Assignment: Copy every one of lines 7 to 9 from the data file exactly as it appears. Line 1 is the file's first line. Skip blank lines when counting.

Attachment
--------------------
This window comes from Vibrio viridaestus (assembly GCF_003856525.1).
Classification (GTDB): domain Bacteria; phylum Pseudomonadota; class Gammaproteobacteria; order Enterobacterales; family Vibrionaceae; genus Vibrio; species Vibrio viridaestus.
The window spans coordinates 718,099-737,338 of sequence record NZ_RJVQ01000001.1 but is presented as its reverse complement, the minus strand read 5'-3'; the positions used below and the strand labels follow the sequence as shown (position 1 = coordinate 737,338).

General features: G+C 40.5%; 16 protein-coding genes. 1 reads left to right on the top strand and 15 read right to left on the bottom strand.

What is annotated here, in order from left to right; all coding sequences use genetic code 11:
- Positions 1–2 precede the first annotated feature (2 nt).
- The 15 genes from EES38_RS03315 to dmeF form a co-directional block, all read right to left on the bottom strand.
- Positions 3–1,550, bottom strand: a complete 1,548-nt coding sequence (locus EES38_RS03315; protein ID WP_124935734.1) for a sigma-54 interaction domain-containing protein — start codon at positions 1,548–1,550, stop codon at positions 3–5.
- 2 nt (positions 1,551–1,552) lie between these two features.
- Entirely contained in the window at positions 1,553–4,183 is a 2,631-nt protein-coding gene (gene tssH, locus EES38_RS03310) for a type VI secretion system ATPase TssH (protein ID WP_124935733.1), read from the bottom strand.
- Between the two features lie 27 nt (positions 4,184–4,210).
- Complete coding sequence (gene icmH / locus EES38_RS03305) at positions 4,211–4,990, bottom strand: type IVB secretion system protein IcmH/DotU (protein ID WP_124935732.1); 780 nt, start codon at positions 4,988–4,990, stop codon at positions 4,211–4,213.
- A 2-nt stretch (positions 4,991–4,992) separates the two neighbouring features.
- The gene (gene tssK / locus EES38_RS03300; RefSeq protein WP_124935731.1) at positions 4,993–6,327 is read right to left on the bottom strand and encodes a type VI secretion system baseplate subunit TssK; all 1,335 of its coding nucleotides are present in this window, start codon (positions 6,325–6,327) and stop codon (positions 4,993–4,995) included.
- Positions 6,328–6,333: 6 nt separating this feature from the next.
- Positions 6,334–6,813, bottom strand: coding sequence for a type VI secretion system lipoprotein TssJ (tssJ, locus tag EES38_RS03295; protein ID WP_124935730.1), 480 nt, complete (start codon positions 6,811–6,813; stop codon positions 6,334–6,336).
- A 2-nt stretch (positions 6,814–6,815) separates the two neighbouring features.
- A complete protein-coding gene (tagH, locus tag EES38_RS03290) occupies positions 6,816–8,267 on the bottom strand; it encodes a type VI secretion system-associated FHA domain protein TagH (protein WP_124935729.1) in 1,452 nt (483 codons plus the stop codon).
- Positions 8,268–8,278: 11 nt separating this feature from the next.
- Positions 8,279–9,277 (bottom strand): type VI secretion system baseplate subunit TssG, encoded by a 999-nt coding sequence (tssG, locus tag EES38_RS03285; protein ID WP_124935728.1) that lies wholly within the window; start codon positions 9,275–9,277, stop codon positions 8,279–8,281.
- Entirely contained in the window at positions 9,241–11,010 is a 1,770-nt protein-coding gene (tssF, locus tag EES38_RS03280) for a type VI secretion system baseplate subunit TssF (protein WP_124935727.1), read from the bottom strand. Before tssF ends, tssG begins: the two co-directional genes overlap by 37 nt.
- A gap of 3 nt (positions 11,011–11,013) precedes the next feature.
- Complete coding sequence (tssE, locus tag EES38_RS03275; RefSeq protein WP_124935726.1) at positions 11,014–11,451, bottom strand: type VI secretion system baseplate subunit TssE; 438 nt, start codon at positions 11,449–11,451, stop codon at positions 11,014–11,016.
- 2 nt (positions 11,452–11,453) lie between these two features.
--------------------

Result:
- The 15 genes from EES38_RS03315 to dmeF form a co-directional block, all read right to left on the bottom strand.
- Positions 3–1,550, bottom strand: a complete 1,548-nt coding sequence (locus EES38_RS03315; protein ID WP_124935734.1) for a sigma-54 interaction domain-containing protein — start codon at positions 1,548–1,550, stop codon at positions 3–5.
- 2 nt (positions 1,551–1,552) lie between these two features.